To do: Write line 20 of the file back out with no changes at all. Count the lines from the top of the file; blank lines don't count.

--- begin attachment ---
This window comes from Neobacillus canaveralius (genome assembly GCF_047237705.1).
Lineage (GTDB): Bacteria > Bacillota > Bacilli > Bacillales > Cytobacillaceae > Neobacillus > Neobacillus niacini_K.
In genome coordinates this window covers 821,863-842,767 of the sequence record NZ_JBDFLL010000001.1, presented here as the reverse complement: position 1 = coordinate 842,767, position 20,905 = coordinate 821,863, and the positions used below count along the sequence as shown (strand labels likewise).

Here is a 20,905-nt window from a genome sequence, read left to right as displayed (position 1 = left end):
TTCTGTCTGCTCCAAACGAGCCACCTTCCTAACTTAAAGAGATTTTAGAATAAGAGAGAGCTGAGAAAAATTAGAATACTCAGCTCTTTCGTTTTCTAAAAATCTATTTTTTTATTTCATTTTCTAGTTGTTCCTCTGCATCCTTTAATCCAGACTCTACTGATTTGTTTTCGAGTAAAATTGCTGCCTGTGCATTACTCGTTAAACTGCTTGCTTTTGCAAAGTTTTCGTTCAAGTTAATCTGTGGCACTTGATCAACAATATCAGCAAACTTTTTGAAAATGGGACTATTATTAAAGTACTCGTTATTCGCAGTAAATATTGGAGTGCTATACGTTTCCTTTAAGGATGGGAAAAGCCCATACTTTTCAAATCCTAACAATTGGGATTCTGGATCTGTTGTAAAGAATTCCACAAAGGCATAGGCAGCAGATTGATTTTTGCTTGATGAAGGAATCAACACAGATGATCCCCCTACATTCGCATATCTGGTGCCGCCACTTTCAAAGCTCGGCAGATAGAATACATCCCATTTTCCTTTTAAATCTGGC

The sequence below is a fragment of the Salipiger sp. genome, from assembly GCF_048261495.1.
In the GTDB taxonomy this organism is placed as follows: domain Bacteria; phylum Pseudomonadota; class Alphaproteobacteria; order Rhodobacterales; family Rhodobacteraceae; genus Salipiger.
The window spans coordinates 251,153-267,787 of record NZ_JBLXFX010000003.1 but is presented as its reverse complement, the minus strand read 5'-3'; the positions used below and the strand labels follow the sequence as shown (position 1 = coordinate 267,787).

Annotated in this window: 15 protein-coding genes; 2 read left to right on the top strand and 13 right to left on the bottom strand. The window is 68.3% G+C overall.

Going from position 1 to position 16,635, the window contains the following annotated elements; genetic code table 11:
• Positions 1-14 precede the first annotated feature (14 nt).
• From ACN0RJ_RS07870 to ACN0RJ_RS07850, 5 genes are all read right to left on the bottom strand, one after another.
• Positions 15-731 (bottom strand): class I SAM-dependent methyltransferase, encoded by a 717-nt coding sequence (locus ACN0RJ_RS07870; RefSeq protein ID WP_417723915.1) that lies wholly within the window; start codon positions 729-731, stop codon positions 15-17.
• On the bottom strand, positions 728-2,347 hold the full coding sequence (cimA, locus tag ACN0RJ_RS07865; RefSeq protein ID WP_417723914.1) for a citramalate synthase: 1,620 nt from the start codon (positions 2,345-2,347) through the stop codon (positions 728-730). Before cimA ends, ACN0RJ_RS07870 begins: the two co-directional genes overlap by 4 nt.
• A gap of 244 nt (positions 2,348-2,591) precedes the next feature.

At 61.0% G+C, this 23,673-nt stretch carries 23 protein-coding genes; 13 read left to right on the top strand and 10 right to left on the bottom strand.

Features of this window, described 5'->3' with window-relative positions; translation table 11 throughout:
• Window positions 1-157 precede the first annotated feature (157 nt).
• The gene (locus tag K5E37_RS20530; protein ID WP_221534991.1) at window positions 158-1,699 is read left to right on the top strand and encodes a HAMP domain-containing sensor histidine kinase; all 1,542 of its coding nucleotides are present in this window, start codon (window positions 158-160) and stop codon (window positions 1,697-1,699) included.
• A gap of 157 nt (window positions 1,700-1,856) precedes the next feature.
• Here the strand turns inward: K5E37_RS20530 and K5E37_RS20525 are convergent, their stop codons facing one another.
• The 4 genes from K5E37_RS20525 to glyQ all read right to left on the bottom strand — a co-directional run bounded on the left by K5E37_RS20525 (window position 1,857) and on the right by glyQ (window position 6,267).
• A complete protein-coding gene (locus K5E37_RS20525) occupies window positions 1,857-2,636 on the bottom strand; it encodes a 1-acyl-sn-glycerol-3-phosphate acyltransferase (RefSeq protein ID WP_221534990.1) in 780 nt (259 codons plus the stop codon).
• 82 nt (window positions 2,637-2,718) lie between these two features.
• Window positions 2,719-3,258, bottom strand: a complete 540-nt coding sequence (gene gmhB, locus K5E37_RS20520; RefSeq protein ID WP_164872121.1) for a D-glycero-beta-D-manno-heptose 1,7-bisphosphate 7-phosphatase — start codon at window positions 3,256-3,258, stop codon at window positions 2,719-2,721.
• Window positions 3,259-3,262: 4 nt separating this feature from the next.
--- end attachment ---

• A gap of 157 nt (window positions 1,700-1,856) precedes the next feature.